In McCutcheon the Legislature had created a State Building Authority and empowered it to issue bonds to acquire, construct and operate building facilities, and to lease them only to the State or any of its agencies and departments. The bonds expressly stated that they were not to "be deemed to constitute a debt or liability of the State or of any political *112 subdivision thereof or a pledge of the faith and credit of the State or of any such political subdivision." Since the income of the Authority was solely from rentals and the Authority could rent only to a governmental division, payments for the bonds would be indirectly made out of the State Treasury. The majority of the Court felt that the statute impermissibly evaded the debt limitation because upon the payment of the bonds the Authority could be dissolved and the State acquire the building. Justice Jacobs, joined by Justice (now Mr. Justice) Brennan, dissented. 13 N.J. at 66 et seq. He was of the view that the bonds were not obligations of the State but only of the Authority. The State's only obligation was to pay the annual rental. It was pointed out that the great weight of authority indicated that future rents were not debts in violation of such a constitutional debt limitation. (Id. at 68-71).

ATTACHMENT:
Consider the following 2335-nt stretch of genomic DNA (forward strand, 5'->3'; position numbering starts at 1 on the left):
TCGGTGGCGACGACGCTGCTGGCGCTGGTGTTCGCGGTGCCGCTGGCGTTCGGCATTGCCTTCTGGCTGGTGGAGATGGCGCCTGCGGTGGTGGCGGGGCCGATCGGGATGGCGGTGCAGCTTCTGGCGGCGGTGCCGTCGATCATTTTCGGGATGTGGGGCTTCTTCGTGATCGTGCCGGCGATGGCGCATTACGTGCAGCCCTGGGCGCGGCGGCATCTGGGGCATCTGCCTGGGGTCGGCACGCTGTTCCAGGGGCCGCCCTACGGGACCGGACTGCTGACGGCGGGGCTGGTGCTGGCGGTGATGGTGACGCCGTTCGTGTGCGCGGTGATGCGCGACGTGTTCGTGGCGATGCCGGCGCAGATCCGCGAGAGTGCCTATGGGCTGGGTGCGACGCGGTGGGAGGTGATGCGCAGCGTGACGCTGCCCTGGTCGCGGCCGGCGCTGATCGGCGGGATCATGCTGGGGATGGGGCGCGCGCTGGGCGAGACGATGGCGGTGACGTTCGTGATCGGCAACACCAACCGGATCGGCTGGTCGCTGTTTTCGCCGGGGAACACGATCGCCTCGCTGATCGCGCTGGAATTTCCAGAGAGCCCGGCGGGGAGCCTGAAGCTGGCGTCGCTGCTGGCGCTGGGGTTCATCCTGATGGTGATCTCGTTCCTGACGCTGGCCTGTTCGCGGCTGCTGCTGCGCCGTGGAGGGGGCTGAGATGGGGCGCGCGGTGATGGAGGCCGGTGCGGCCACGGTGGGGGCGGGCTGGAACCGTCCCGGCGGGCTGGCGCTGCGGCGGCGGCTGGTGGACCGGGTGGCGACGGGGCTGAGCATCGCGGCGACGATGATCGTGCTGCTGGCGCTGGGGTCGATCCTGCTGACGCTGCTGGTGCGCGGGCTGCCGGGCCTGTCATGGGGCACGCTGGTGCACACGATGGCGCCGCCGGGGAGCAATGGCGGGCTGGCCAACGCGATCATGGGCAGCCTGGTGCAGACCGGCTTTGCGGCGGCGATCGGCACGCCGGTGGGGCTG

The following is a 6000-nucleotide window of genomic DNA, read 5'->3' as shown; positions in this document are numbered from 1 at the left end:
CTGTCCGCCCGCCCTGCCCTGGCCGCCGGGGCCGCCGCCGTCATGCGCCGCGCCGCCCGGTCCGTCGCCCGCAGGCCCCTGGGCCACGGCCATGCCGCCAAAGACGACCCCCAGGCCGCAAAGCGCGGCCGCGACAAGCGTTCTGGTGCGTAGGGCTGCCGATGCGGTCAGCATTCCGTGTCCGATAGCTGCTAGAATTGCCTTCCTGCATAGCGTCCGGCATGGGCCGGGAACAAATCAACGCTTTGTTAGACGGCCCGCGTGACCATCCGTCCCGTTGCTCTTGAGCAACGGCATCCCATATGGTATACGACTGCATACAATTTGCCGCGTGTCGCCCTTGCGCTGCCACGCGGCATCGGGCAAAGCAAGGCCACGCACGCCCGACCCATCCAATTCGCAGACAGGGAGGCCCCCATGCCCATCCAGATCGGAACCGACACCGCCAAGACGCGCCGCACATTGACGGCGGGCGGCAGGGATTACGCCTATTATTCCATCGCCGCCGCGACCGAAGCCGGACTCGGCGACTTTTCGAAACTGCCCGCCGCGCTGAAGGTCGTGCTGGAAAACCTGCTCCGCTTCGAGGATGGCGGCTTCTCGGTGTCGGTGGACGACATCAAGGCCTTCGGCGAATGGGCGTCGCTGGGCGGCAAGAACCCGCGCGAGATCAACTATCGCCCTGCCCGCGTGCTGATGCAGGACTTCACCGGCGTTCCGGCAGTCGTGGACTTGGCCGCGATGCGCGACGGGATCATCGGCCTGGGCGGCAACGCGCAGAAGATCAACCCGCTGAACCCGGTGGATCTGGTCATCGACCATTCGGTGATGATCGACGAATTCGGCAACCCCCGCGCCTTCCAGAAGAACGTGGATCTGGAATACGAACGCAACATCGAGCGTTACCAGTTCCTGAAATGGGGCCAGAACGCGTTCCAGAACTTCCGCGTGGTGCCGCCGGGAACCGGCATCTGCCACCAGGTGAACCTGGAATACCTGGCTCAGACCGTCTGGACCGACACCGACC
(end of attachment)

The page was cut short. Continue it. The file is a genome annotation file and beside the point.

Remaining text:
As significant as the differing conclusions of the majority and the dissenters in McCutcheon as to the specific holding involved was the broadly sympathetic approach to flexibility in public financing manifested by the dissenting opinion of Justice Jacobs, which in essence was repeated by him, this time for the court majority, in the later case of Clayton, et al. v. Kervick, et al., supra. At the Constitutional Convention of 1844, notwithstanding New Jersey itself had not yet issued State bonds and had therefore not experienced the effects of widespread defaults on public debt issues experienced in other states, see Tilton, "Constitutional Limitations on the Creation of State Debt", II Proceedings of Constitutional Convention of 1947, p. 1708, the delegates thought it wise to profit from those experiences, and they adopted a debt limitation clause (Art. IV, Sec. VI, Par. 4 of the Constitution of 1844) essentially like the present one except that the specified debt limitation was $100,000 (revised to one percent of appropriations by the Constitution of 1947), (13 N.J. at 67-68). The language of the debt limitation clause itself suggests a particular concern with state funded *113 indebtedness as such ("to pay the interest of such debt or liability as it falls due, and also to pay and discharge the principal of such debt and liability within thirty-five years from the time of contracting thereof") (Id. at 68). To subject future rentals under state leases to the constriction of the debt limitation clause "would seriously impair the State's outstanding leases and would severely restrict its power to avail itself of the acknowledged advantages of negotiating long-term leases where the public interest dictates such action" (Id. at 71). The dissent quoted with approval from the Pennsylvania Supreme Court decision in Kelley v. Earle, 325 Pa. 337, 190 A. 140, 147 (Sup. Ct. 1937), to the effect that "It is never an illegal evasion to accomplish a desired result, lawful in itself, by discovering a legal way to do it". (13 N.J. at 76). And to the same effect see Clayton, et al. v. Kervick, et al., supra (52 N.J. at 151-152).